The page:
Reduce your plastic footprint: Perhaps the best thing you can do for our planet is to make sure you do NOT add to the plastic problem all over the world. Don’t buy one-use water bottles, the plastic ends up in landfill or in the ocean. Instead, pack a tough travel water bottle.
Go and watch A Plastic Ocean on Netflix – it’ll change how you view the plastic problem in the world; you need to understand what we are up against. If you think it doesn’t matter, get off my fucking site.
Don’t pick up single use plastic bags, you’re a backpacker – take your daypack if you need to go to the shop or run errands.
Bear in mind, that many animal products in countries you travel through will not be ethically farmed and won’t be of the highest quality. I’m a carnivore but when I’m on the road, I only eat chicken. Mass-farming of cows etc leads to the rainforest being cut down – which is obviously a huge problem.
Recently, my gear-venture, Active Roots has started to sell water bottles. For every Active Roots water bottle sold, we donate 10% to PlasticOceans.org – an awesome initiative aimed at educating people on the risk of single use plastic and helping to clean up our oceans. Help save the planet, whether you take an Active Roots bottle or not – TAKE RESPONSIBILITY for your plastic footprint, don’t be a dick.
Need more guidance? – Check out our post on how to be a responsible backpacker.
Scandinavia can be one hell of a place to let loose (if you can afford it). Have fun on your Scandinavia backpacking journey! Just remember to take it easy, pace yourself, and not do anything stupid that affects those around you in a negative way.
When visiting historic Viking sights or religious monuments, be respectful. Certainly, do not climb on old ruins or touch priceless paintings. Scandinavia is full of historical treasures. Don’t be that dickhead that contributes to their demise and destruction.
When you can, make an effort to learn at least a few words of the local language of the country you are backpacking in. Those Scandinavians make it too easy for us Anglophones. It’s a challenge as every country has a different language, but a little effort goes a long way. The world need-not revolve around us native English speakers!
I know it can be hard, but do your best to use the least amount of plastic water bottles that you can. Refill the ones that you do buy! Use a Grayl Geopress. Refill at your hostel! There are plenty of ways to reduce plastic!!! Plus some of the mountains have some of the cleanest water on the planet, so don’t be a fool and buy plastic water bottles, and travel responsibly.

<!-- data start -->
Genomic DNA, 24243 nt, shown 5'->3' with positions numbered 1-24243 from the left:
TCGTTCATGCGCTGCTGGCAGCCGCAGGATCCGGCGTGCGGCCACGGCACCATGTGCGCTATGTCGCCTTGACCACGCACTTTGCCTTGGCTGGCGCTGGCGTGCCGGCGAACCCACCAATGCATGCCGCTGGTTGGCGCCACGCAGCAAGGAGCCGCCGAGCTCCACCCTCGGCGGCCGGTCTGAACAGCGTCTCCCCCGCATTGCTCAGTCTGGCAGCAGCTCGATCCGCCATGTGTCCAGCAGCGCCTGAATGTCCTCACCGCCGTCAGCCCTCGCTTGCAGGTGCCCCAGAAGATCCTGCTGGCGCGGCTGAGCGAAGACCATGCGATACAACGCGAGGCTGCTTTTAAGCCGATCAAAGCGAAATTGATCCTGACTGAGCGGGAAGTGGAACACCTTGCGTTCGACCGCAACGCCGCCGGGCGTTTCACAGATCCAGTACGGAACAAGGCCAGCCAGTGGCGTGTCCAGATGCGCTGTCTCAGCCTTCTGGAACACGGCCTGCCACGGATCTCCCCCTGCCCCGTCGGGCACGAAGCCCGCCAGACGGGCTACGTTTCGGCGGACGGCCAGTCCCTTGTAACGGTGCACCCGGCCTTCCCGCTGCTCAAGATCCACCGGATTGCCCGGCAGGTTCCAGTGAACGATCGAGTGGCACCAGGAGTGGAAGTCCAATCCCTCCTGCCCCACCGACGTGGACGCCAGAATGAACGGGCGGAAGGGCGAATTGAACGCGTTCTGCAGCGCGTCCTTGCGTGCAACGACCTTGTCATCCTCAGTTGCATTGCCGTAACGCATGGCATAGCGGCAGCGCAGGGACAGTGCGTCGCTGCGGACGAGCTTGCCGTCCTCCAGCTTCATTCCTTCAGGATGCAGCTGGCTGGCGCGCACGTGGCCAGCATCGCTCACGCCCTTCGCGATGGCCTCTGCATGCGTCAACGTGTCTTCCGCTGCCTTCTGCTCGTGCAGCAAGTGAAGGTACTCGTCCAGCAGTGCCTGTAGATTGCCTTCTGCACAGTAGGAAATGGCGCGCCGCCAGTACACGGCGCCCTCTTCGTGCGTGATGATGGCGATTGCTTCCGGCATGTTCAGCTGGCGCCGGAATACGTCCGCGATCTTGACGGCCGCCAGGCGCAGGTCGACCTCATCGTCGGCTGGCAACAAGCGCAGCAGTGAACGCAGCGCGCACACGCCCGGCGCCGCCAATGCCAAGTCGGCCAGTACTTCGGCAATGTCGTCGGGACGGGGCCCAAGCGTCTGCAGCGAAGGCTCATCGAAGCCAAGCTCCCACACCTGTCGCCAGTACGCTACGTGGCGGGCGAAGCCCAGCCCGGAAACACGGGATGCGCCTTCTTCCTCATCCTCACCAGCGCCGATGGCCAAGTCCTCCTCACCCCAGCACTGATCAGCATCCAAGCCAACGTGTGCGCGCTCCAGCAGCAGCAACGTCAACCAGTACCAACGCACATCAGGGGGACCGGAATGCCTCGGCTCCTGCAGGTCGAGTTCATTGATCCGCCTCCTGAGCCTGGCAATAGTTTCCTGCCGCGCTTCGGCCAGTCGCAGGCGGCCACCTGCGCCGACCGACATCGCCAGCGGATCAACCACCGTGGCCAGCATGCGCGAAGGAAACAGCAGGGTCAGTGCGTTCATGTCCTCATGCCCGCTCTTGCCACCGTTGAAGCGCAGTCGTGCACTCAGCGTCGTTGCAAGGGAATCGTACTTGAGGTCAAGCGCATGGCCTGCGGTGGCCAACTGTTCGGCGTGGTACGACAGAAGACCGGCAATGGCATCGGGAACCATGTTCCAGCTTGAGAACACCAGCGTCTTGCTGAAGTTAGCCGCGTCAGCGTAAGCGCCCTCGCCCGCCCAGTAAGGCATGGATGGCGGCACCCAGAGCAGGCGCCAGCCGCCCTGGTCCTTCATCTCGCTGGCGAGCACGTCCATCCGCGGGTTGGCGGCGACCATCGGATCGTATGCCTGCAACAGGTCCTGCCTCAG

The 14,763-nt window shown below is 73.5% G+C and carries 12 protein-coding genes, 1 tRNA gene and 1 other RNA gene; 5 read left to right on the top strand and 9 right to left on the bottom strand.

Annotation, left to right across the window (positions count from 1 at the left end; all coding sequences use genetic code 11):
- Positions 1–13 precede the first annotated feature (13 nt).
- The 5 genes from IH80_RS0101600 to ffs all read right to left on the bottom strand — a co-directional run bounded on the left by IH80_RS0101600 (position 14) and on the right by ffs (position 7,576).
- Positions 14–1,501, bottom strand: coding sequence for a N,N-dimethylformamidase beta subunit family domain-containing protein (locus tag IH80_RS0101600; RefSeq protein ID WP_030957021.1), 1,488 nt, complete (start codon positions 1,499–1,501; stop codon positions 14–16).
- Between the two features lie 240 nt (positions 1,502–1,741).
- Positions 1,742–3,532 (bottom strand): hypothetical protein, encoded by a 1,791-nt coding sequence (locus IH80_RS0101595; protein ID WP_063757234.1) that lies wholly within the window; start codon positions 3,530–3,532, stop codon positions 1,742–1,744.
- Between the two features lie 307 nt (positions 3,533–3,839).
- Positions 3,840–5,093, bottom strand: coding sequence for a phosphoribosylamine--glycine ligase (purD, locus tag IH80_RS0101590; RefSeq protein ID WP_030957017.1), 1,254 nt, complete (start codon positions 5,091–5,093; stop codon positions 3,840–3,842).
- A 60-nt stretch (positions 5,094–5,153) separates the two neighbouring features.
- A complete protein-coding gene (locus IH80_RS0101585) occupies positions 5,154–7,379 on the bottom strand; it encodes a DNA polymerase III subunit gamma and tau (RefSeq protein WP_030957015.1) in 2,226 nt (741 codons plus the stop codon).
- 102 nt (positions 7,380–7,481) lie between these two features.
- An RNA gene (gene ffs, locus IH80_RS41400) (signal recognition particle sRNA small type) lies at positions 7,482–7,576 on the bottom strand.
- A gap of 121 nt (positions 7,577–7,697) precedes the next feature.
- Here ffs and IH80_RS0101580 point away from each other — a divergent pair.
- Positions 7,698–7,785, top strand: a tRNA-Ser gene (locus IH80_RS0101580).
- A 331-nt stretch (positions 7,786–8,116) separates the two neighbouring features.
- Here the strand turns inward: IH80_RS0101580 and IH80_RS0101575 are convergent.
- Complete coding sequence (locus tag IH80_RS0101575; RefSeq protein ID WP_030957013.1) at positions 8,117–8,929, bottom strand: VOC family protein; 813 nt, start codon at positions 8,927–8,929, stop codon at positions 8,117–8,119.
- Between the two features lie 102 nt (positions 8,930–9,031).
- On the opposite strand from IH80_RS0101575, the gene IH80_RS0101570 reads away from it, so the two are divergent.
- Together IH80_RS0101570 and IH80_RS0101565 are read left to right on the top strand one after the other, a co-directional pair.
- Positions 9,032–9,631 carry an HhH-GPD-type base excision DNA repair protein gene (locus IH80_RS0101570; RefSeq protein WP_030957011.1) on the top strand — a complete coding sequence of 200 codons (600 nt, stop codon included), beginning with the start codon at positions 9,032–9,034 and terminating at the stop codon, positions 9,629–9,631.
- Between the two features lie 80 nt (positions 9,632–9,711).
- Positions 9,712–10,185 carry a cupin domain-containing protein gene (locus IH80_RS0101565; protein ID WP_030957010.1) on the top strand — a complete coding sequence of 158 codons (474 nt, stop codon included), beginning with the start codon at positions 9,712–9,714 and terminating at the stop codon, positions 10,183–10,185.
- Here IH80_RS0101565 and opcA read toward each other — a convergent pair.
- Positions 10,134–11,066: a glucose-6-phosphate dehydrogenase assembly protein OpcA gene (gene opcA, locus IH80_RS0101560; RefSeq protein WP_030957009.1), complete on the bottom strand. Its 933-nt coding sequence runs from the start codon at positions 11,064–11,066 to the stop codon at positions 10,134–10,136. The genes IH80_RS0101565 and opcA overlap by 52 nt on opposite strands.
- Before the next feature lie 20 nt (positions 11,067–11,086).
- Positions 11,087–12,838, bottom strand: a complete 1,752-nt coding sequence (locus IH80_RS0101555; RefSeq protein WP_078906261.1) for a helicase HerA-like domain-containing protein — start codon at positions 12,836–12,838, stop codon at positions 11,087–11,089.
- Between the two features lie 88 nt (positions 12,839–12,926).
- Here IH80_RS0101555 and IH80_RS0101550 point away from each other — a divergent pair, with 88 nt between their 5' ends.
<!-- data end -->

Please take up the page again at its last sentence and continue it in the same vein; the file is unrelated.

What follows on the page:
Do your best to support local artisans, organic farmers, and craftspeople while traveling around Scandinavia. Keep your dollars local, especially in small villages or towns. Never take it for granted that you are healthy and financially able to go traveling. Show the world around you some gratitude and help to make a positive impact on it.
Most of all have the time of your life and spread the love!
Final Thoughts on Backpacking Scandinavia
Congratulations! You made it to the end of my Scandinavia travel guide!
I hope the information I have provided will help you navigate the exciting Scandinavian journey you have decided to embark on. Backpacking in Scandinavia will be one of the most fun experiences of your life; I have no doubt about that. Enjoy the hell out of every minute of it! Best of luck!
See you down the road my friends…
Author’s Note: Special thanks to Tony Buttitta for contributing his beautiful photographs to this travel guide. You can see more of his work at Tony Buttitta.com.
Want to learn how to travel the world on $10 a day? Check out the Broke Backpacker’s Bible for FREE!
Yay for transparency! Some of the links in this post are affiliate links. This means that if you book your accommodation, buy a book or sort your insurance, I’ll earn a small commission at no extra cost to you. I only link to stuff I’ve actually used and never endorse crap. Your support helps me keep the site going.
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Chris Lininger is a writer, photographer, and guide from California. He is an advocate for off-beat responsible travel and the preservation of the world’s wild places and spaces. Chris is also a founding member of Epic Backpacker Tours and leads expeditions to Pakistan throughout the year. He is currently riding out the pandemic in Bali. Follow his adventures on Instagram.